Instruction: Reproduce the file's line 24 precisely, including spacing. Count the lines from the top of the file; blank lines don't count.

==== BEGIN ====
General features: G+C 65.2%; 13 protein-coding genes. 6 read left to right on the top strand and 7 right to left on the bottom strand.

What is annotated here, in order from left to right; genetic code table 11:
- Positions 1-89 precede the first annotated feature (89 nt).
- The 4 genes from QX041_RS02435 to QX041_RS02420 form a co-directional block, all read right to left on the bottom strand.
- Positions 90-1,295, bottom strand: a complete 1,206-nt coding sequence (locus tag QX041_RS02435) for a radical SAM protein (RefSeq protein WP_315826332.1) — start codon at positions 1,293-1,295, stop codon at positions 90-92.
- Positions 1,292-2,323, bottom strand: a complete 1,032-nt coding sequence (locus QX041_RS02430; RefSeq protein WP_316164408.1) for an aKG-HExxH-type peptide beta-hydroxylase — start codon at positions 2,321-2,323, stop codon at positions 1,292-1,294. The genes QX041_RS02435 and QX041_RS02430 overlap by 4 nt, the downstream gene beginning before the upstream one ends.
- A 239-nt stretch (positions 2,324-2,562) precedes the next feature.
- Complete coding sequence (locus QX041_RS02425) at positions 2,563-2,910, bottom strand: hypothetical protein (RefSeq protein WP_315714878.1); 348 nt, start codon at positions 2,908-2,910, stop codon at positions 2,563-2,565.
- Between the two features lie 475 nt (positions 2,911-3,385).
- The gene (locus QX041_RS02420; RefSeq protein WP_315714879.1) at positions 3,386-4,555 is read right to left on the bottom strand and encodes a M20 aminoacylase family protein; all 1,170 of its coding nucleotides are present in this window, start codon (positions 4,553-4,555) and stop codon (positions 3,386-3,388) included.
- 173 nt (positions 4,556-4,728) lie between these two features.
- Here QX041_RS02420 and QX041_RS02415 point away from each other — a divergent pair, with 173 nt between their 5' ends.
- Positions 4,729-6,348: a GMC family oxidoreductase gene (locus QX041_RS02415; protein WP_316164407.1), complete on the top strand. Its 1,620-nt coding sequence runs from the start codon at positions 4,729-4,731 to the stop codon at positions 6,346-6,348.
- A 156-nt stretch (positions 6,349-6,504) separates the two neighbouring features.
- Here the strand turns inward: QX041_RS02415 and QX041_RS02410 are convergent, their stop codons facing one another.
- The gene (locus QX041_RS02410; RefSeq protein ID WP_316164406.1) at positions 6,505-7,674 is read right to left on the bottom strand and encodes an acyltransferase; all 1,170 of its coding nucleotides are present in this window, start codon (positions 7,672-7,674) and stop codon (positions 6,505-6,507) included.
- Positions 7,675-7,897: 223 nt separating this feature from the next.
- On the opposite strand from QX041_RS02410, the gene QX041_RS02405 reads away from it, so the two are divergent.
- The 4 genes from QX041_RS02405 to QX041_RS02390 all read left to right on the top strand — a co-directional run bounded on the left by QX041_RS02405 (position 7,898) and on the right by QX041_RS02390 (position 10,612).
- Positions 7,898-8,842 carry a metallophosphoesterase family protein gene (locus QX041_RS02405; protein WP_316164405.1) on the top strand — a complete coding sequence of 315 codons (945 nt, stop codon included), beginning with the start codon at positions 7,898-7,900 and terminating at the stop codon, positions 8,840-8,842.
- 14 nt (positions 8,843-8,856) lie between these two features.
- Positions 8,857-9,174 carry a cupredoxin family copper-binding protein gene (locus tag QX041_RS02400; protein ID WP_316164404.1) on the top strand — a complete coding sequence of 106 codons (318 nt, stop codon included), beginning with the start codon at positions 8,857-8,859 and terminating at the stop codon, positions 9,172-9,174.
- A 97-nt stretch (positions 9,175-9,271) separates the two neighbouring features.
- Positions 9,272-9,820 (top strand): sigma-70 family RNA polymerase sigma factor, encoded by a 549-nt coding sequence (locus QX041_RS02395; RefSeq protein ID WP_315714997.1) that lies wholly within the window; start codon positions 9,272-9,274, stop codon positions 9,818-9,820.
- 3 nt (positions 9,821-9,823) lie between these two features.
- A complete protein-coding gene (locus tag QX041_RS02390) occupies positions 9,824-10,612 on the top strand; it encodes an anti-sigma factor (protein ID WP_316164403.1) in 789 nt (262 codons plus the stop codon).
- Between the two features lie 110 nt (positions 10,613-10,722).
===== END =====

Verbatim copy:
- Positions 9,272-9,820 (top strand): sigma-70 family RNA polymerase sigma factor, encoded by a 549-nt coding sequence (locus QX041_RS02395; RefSeq protein ID WP_315714997.1) that lies wholly within the window; start codon positions 9,272-9,274, stop codon positions 9,818-9,820.